Swim Mountain’s IF EP is out via Monday Records
We’re connecting ahead of the release of your new EP, If. What led to that title?
I think it fits the narrative of the EP and is very open-ended. Life has a lot of options and you either choose a path or it chooses you. In that sense, you could have multiple parallel lives.
The EP touches on those themes in detail – relationships, choosing a path, and even the juxtaposition of an online presence and real life. Were those parallels important to you while creating the EP?
I think that was definitely part of the narrative. I found it really interesting to think about relationships pre- and post-social media and the internet. I thought it would be interesting to think about the demise of a relationship, the complexity there, and how it differs from one decade to another.
‘If’ is the follow-up to 2017s Anyone EP, and sonically an exciting leap forward. How would you describe the development of your sound on this release?
It is a little different. I just really emancipated myself from any preconceptions of what Swim Mountain’s sound was or is. I wanted to experiment more with creating layers of sounds and sort of match the sounds to visions I had in my head of what the song was. I think doing it from that point of view rather than looking back to previous artists and thinking “oh, it would be cool for this to sound a bit like Pink Floyd, etc.” and instead, looking at it from a fresh perspective helped.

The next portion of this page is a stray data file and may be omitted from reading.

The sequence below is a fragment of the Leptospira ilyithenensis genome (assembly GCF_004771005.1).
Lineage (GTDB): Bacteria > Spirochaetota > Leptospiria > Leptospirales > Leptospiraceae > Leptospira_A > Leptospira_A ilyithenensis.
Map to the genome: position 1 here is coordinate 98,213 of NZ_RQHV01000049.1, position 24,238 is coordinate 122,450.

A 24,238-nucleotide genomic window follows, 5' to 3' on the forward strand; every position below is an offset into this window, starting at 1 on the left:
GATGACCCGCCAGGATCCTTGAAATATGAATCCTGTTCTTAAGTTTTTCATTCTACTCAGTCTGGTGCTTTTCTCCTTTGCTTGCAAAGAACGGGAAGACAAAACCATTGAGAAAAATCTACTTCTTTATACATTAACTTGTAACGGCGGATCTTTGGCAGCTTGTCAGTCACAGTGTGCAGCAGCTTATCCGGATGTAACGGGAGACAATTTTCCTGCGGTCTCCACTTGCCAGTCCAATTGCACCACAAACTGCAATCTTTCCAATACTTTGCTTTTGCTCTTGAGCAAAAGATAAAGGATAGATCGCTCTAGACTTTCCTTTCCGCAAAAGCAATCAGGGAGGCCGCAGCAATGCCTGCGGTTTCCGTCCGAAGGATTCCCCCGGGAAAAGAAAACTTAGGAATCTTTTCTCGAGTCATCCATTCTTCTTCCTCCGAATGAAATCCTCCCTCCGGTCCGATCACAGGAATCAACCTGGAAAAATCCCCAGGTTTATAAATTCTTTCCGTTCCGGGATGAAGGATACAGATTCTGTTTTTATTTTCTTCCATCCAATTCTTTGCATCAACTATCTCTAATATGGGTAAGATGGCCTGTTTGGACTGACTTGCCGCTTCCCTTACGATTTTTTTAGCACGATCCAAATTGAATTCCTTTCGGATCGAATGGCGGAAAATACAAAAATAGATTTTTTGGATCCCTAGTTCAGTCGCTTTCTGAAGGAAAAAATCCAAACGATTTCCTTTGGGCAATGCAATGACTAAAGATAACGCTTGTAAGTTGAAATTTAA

What was the hardest part of making this new EP?
Stanley Kubrick said something like “if you can talk brilliantly about a problem, it can create the illusion that it has been mastered” or you’ve fixed it. That’s sort of like making music. You come up with an idea for a song, then you sort of grapple with actually getting what you want out of it. Sometimes, the song will sit for a year or two. You know the song is doing the right thing melodically and harmonically but you can’t really get it to sing the way you want it.
You first teased this new EP last year with the release of “Youth” and most recently with “Clouded.” Was there significance behind sharing these tracks first?
Yeah, I really wanted to start with “Youth” because it’s upbeat and has a bit of a punch. It was a good song to return with, whereas “Clouded” is a lot slower, somber and perhaps esoteric. It’s always hard when you’re releasing music, that’s when being signed with a label helps because they aren’t as close to the record and can definitely help there.
“Youth” is your first track accompanied by a visual – will we get any others with this EP?
I’m going to make a video with a friend of mine that’s a musician. It’s going to be interesting, we’re just going to do it ourselves and try to capture the essence of the song. I like his aesthetic and we’ve got quite similar taste, so I think he’ll bring something to that but we’re both quite new to videos so I think it’ll be interesting. It’s a DIY project for the song “Somebody New.”
“Somebody New” is one of the tracks fans will hear on Friday. It’s got a great thumping electro-funk feel that’s nostalgic and futuristic. You mentioned not being influenced by specific artists but was there anything that led to that distinct sound on this track?